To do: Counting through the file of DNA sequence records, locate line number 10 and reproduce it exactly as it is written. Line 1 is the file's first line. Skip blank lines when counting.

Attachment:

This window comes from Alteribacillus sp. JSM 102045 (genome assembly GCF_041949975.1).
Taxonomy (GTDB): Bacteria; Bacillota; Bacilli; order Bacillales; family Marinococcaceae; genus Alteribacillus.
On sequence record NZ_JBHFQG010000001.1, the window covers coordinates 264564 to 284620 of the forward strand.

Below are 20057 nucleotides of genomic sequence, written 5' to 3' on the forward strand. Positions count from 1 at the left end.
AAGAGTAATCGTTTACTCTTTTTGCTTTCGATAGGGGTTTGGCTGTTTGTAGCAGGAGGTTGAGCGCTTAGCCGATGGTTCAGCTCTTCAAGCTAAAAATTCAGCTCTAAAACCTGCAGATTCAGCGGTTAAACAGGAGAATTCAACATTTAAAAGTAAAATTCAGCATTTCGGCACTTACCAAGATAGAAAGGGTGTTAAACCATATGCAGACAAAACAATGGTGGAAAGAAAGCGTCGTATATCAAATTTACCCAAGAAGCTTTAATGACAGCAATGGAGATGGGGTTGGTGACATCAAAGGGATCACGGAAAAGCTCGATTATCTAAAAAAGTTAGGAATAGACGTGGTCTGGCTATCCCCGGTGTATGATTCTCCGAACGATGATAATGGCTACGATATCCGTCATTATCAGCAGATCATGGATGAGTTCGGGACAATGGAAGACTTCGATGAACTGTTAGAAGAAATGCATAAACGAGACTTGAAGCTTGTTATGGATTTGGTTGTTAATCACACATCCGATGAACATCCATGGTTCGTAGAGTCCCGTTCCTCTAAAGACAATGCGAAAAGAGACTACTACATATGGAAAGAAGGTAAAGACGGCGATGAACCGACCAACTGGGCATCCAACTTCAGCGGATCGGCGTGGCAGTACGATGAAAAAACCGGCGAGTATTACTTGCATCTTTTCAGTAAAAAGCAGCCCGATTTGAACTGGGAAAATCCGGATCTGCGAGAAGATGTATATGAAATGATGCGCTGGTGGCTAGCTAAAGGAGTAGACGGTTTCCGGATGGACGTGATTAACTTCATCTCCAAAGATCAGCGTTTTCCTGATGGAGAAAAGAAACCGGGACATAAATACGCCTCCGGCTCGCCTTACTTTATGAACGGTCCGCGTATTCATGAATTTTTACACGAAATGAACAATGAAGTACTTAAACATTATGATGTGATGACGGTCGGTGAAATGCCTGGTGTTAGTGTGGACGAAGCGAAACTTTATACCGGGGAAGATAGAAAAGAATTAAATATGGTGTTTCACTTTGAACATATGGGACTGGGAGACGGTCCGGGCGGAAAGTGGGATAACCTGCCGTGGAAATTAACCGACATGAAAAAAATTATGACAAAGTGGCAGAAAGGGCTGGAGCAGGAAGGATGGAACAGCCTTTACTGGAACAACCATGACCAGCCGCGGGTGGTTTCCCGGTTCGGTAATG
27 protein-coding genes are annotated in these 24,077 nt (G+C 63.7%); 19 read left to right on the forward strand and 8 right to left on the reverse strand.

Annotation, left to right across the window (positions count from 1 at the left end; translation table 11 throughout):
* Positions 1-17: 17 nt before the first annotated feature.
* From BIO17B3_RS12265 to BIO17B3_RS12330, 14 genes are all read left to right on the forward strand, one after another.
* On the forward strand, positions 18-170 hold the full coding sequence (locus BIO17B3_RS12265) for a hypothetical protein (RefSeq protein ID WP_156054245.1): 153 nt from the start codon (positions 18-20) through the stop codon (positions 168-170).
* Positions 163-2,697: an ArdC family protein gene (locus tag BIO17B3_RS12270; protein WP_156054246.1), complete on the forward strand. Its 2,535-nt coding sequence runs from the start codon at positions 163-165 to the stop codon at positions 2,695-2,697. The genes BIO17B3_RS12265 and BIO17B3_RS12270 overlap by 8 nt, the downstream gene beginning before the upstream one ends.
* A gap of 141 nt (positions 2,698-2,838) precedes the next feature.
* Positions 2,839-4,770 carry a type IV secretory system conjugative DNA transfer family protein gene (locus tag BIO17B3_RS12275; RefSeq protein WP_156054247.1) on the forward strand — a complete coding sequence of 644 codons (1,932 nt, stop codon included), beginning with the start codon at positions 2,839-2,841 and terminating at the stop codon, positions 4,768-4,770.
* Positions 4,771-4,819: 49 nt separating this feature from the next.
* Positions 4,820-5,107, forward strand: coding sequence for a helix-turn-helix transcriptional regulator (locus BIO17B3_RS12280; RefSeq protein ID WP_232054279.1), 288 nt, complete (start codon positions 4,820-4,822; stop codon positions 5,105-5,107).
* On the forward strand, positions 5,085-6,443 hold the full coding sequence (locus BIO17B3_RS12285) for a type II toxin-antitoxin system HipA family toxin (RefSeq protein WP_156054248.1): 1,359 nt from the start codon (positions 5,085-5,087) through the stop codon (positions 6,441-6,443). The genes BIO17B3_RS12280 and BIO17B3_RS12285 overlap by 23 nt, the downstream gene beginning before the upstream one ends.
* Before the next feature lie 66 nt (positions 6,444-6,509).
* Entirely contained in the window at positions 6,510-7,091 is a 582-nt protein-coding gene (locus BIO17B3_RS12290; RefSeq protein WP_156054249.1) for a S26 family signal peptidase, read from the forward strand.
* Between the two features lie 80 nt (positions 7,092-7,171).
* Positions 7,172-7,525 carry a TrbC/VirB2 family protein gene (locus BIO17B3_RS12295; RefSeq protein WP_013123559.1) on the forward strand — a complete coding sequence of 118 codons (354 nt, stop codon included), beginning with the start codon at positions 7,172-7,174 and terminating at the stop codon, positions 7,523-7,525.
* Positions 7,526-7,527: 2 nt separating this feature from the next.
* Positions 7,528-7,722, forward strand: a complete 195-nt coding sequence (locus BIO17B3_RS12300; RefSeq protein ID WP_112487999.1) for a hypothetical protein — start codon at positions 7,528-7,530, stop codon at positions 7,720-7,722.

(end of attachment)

* On the forward strand, positions 18-170 hold the full coding sequence (locus BIO17B3_RS12265) for a hypothetical protein (RefSeq protein ID WP_156054245.1): 153 nt from the start codon (positions 18-20) through the stop codon (positions 168-170).